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A set of pencils can be evenly shared between 2, 3, 4, 5 and 6 childre

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A set of pencils can be evenly shared between 2, 3, 4, 5 and 6 childre  [#permalink]

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New post 29 Oct 2018, 00:58
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[Math Revolution GMAT math practice question]

A set of pencils can be evenly shared between 2, 3, 4, 5 and 6 children with no pencils left over. What is the smallest possible number of pencils in the set?

A. 6
B. 12
C. 15
D. 30
E. 60

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Re: A set of pencils can be evenly shared between 2, 3, 4, 5 and 6 childre  [#permalink]

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New post 29 Oct 2018, 01:00
IMO E. LCM is the smallest possible number. So LCM of given no.s is 60

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Re: A set of pencils can be evenly shared between 2, 3, 4, 5 and 6 childre  [#permalink]

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New post 29 Oct 2018, 05:30
shashaankbhat wrote:
IMO E. LCM is the smallest possible number. So LCM of given no.s is 60

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Can you explain process?
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Re: A set of pencils can be evenly shared between 2, 3, 4, 5 and 6 childre  [#permalink]

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New post 29 Oct 2018, 07:58
The smallest number which is evenly divisible by numbers 2, 3, 4, 5 and 6 is 60 which is the LCM. LCM can be found by using prime factorization method Ritace
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Re: A set of pencils can be evenly shared between 2, 3, 4, 5 and 6 childre  [#permalink]

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New post 29 Oct 2018, 08:53
Ritace

Alternatively check using the option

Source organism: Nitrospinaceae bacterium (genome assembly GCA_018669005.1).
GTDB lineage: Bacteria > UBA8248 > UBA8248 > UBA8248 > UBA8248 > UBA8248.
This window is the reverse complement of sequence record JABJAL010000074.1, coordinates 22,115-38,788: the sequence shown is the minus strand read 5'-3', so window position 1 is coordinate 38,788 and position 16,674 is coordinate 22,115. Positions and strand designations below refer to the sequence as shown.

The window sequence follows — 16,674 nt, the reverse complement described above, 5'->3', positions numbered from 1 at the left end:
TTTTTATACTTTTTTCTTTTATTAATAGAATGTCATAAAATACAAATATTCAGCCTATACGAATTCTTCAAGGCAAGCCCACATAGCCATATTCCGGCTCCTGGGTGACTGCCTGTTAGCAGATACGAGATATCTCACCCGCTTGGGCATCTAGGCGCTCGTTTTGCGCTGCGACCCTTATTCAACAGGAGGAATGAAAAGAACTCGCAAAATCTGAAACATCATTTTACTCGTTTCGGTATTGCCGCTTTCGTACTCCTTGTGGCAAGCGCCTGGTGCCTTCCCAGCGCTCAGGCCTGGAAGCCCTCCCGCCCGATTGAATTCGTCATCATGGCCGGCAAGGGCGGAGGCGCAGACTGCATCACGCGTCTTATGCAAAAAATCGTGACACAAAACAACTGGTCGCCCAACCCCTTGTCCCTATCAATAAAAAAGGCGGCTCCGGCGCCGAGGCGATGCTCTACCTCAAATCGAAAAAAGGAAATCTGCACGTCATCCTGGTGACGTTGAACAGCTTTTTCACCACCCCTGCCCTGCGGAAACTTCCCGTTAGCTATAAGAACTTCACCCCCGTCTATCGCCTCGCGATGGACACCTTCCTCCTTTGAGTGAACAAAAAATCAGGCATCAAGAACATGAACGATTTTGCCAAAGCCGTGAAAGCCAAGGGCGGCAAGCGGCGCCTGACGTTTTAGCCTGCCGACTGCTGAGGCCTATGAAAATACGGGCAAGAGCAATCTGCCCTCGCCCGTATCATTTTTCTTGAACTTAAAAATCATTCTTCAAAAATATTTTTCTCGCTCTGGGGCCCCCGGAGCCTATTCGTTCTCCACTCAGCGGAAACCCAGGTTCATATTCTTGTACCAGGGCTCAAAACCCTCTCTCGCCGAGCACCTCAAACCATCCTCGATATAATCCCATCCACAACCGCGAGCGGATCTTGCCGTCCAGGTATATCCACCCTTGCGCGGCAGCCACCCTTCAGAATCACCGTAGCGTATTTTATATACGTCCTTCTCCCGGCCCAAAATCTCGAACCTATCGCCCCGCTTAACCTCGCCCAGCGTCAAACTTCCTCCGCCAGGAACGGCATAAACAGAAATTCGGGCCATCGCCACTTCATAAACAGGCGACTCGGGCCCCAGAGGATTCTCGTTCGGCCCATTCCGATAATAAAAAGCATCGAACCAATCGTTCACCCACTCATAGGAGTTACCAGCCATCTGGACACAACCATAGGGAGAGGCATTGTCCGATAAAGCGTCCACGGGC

(A) Not divisible by 4 & 5
(B) Not divisible by 5
(C) Not divisible by 2 , 4 & 6
(D) Not divisible by 4
(E) Divisible by all the numbers...

Hence, Answer must be (E)
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Re: A set of pencils can be evenly shared between 2, 3, 4, 5 and 6 childre  [#permalink]

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New post 30 Oct 2018, 19:10
MathRevolution wrote:
[Math Revolution GMAT math practice question]

A set of pencils can be evenly shared between 2, 3, 4, 5 and 6 children with no pencils left over. What is the smallest possible number of pencils in the set?

A. 6
B. 12
C. 15
D. 30
E. 60


We need to determine the LCM of 2, 3, 4, 5 and 6. Breaking each number into its prime factors, we have:

2 = 2
3 = 3
4 = 2^2
5 = 5
6 = 2 x 3

Thus, the LCM is 2^2 x 3 x 5 = 60.

Answer: E
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Re: A set of pencils can be evenly shared between 2, 3, 4, 5 and 6 childre  [#permalink]

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New post 31 Oct 2018, 02:35
=>

The smallest possible number of pencils must be the least common multiple of \(2, 3, 4, 5\)and \(6\).
\(2 = 2^1, 3 = 3^1, 4 = 2^2, 5 = 5^1\) and \(6 = 2^1*3^1.\)
We multiply the maximum powers of each base to obtain the least common multiple \(2^2*3^1*5^1 = 60.\)

Therefore, the answer is E.
Answer: E
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Re: A set of pencils can be evenly shared between 2, 3, 4, 5 and 6 childre   [#permalink] 31 Oct 2018, 02:35
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